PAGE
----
It’s No Bull: Catalog stock performance continues to lag

Aug 01, 1998 9:30 PM  By

DESPITE STRONG FINANCIAL growth enjoyed by the catalog segment, the performance of most catalog stocks has yet to surpass that of retail and industrial stocks. But growth in catalogers’ earnings and profitability should pave the way for gains in stock performance.

“The catalog segment has higher returns on capital, and its growth rate is higher due to rapid growth in the business-to-business area,” says Kevin E. Silverman, managing director of the Equity Research Group at Chicago-based Everen Securities. “But the catalog stock performance has yet to reflect its strong underlying fundamentals.”

These fundamentals-earnings, profitability, and growth-typically persuade investors to buy or sell a particular stock, thereby going a long way in determining stock value.

But the stock performance of catalog companies is anything but typical. According to the Everen Direct Marketing Index (EDI), which tracks the stock performance of 39 direct marketers, catalog stock prices for the three months ending May 29 was up 1.4%-but the stock performance for the 40 companies that make up Everen’s Retail Composite Index (RCI) had risen 10.8%, and the stocks that make up the S&P 400 had gone up 3.8% during the same three-month period.

Given the poor showing of catalog stocks, you’d expect that the companies had suffered flat or falling sales or earnings. But in the three months ended May 29, the revenue of the companies that EDI tracks had increased 23.5% from one year prior, surpassing the 11.3% sales increase of the RCI and the 0.3% of the S&P 400 index.

As for earnings, the EDI companies’ pretax income for the three months ended May 29 increased a whopping 45.3%, substantially beating the RCI pretax increase of 12.7% and the S&P 400′s 11.5%.

Lack of understanding Why hasn’t the strong financial performance of catalogers translated into strong stock performance?

For one thing, while catalogs are gaining market share, that growth is relatively slow. In 1997, catalog sales were only 3.7 % of overall U.S. retail sales of $2.35 trillion, up from 2% of retail market sales in 1995.

For another, until recently, few catalog companies were public, so few potential investors understood the industry. “Ten years ago, you didn’t have many publicly traded direct marketing companies,” Everen’s Silverman notes.

But Nick Holland, of Boston-based investment firm Ulin & Holland, says that the investment community’s ignorance of the industry is becoming a thing of the past. “More catalog companies are going public, and more analysts are following the catalog industry’s economics and dynamics,” he explains.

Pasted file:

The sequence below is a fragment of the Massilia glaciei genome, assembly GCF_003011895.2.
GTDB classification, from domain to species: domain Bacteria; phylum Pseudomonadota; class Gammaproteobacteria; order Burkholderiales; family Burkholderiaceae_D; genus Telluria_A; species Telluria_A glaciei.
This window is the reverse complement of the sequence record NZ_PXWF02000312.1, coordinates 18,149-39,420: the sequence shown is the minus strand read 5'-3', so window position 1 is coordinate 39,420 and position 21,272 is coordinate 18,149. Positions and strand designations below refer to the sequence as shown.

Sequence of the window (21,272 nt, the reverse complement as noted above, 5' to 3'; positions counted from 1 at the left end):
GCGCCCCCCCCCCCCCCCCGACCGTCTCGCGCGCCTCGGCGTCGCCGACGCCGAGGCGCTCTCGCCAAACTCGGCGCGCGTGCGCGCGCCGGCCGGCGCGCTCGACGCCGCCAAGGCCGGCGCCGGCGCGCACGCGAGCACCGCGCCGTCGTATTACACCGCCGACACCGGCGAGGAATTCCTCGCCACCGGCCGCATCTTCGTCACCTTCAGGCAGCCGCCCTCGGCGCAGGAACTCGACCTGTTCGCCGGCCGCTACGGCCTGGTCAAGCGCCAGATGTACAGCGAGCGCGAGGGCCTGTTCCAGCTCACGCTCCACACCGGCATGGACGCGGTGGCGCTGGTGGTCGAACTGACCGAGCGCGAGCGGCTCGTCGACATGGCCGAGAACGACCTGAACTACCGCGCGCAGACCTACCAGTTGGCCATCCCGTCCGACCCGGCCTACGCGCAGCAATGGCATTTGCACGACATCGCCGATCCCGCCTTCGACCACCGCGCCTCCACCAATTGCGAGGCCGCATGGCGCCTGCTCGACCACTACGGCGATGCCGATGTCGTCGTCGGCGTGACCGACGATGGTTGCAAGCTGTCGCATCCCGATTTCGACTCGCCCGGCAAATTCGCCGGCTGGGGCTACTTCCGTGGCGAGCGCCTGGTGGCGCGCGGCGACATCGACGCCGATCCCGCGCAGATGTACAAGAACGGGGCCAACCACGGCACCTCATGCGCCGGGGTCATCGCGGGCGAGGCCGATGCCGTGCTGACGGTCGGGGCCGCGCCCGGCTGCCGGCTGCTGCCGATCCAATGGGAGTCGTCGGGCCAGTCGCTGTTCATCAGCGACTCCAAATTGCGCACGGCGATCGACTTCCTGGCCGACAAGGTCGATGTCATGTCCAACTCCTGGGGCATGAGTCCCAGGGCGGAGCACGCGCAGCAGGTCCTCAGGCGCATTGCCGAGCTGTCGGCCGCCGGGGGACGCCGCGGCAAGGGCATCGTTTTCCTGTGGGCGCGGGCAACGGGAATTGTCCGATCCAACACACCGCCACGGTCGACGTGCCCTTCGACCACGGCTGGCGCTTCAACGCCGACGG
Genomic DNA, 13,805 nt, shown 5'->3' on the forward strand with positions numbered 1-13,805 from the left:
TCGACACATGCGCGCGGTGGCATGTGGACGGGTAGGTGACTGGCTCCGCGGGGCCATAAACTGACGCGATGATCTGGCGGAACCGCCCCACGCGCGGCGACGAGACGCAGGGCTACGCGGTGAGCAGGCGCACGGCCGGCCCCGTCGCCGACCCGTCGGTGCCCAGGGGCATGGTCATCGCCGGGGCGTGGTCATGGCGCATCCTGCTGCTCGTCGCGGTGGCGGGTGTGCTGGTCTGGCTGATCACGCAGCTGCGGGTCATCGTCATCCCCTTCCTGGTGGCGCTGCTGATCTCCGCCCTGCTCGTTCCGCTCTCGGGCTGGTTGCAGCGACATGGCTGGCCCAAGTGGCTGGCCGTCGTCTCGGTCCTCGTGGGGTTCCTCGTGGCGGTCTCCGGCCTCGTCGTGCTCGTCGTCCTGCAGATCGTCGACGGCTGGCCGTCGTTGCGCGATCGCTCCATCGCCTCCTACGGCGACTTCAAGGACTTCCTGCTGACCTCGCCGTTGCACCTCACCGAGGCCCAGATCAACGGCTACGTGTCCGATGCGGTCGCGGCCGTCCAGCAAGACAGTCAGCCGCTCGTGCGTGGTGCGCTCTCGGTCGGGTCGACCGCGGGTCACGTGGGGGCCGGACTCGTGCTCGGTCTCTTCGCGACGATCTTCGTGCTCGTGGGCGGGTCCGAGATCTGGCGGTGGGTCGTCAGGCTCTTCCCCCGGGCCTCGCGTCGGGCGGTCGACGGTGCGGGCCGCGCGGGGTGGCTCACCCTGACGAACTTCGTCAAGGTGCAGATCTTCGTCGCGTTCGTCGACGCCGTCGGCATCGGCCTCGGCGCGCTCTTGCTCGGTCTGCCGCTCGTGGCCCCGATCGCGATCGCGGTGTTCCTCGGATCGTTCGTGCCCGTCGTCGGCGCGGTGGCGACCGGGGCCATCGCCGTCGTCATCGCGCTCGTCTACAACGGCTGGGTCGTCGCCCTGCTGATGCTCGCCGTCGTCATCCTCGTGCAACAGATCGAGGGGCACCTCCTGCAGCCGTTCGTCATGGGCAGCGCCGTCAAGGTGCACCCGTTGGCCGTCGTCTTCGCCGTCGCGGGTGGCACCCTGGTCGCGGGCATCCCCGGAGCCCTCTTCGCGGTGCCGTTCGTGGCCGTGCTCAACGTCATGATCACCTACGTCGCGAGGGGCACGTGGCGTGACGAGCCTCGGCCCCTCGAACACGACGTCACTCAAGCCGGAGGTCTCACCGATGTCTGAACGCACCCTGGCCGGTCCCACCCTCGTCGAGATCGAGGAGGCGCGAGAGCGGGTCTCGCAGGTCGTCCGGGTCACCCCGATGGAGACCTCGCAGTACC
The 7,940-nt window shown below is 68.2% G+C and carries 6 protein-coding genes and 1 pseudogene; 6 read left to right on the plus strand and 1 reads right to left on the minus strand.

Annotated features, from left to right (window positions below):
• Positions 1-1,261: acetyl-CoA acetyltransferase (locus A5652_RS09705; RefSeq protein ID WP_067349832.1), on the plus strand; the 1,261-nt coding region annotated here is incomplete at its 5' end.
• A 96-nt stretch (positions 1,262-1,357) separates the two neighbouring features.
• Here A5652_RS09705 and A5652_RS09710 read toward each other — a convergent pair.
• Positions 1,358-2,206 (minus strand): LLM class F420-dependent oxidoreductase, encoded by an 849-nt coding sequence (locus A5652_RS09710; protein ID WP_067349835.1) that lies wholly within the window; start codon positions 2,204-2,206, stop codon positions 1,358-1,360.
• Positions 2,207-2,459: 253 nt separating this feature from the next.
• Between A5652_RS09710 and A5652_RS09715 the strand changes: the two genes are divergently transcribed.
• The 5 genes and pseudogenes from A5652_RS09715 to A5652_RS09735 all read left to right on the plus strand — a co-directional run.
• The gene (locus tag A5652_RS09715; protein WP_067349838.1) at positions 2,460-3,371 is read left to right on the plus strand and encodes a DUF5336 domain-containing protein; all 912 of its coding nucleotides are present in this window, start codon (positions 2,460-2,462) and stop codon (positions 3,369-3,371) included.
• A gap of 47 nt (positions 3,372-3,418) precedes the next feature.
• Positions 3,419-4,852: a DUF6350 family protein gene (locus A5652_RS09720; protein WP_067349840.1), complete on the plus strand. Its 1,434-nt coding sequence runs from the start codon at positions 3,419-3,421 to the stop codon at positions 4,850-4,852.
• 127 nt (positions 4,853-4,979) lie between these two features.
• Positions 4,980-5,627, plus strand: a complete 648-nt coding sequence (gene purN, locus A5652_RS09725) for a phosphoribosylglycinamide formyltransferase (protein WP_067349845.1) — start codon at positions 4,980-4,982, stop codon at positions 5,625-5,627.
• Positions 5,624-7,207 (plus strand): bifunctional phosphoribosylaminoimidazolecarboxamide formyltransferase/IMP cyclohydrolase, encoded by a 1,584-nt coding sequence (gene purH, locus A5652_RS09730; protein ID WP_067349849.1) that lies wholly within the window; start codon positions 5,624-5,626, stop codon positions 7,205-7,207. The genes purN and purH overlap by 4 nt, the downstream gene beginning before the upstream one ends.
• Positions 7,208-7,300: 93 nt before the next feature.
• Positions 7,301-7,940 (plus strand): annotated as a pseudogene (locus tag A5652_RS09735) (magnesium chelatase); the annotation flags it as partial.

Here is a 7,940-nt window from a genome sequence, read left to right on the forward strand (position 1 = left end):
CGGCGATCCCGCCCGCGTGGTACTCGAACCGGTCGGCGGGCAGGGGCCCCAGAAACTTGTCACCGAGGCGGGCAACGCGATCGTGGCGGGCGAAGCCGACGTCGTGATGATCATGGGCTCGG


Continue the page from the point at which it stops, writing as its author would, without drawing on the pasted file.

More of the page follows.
Analysts and investors certainly took note of women’s apparel cataloger DM Management. The Hingham, MA-based cataloger’s stock price rose 254.3% in 12 months, following a 74.3% rise in revenue and a 123.8% rise in earnings for the fiscal year ended March 31.

“DM Management has done a great job, led by its CEO Gordon Cooke,” Holland says. “That stock has attracted some rather interesting institutional investors.” For instance, Jeff Vinik, the former fund manager of Fidelity Investments’ Magellan Fund, bought a 7% stake in DM Management during the first quarter of 1998-a move that didn’t go unnoticed from those in the Wall Street community. “He’s a savvy investor who bought a big piece of a relatively small company,” says Holland.

“Catalogers are just coming into their own as a viable segment for institutional investors,” Everen Securities’ Silverman adds. “Catalogs are now approaching the size that warrants attention from institutional investors.”

Unique assets Investors are also beginning to appreciate assets unique to catalogers, such as their house files and use of data mining, which will enable catalogers to continue taking market share from traditional retailers.

The Internet will also help catalogers steal market share and, hopefully, will drive up their stock prices, “especially in the business-to-business arena,” says Derek Leckow, investment analyst for Chicago-based Barrington Research Associates. “The standardization of product inherent in b-to-b speeds the ordering process” and encourages customers to shop online, he says

For certain, many observers in the investment industry are bullish about the future of catalog stock performance. “There’s a lot of room to grow, catalogers are growing faster than traditional retailers, and consumer spending levels bode well for the rest of the year,” Leckow says. “This is a good indicator that the industry will continue to grow.”

Among the catalog categories, the apparel segment showed the strongest stock performance. Over 12 months, apparel stock prices rose an average of 75.6%, ahead of b-to-b’s 28.6% and general merchandise’s 25%.

A closer look reveals, however, that the apparel numbers were inflated by the performance of two companies: DM Management (whose stock rose 254.3%) and Hanover Direct (posting a 250% improvement). Discounting these two companies, the performance of apparel stock is roughly on par with the b-to-b and general merchandise.